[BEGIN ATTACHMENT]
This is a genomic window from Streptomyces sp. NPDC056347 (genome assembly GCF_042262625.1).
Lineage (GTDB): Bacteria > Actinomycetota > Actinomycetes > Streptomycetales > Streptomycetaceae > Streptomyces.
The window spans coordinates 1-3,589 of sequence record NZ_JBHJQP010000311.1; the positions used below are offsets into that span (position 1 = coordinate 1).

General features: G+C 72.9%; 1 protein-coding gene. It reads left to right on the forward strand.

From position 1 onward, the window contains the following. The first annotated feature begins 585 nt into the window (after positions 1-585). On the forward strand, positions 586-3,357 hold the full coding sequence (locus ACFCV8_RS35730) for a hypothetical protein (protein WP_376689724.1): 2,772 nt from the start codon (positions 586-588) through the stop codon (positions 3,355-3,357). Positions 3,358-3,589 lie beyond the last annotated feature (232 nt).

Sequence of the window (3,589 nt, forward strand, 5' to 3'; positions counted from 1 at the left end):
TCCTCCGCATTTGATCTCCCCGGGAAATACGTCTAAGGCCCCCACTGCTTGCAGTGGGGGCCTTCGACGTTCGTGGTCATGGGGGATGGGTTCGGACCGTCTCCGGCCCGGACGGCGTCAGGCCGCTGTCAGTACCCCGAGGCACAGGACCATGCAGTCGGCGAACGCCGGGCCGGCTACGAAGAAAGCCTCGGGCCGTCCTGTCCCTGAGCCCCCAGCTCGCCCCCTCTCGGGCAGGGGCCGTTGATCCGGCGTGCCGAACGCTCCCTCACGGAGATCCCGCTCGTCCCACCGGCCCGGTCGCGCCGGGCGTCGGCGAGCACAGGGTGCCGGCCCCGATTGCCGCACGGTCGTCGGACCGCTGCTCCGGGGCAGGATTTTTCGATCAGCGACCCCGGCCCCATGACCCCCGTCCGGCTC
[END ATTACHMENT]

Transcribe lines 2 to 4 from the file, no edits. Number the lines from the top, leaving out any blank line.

Lineage (GTDB): Bacteria > Actinomycetota > Actinomycetes > Streptomycetales > Streptomycetaceae > Streptomyces.
The window spans coordinates 1-3,589 of sequence record NZ_JBHJQP010000311.1; the positions used below are offsets into that span (position 1 = coordinate 1).

General features: G+C 72.9%; 1 protein-coding gene. It reads left to right on the forward strand.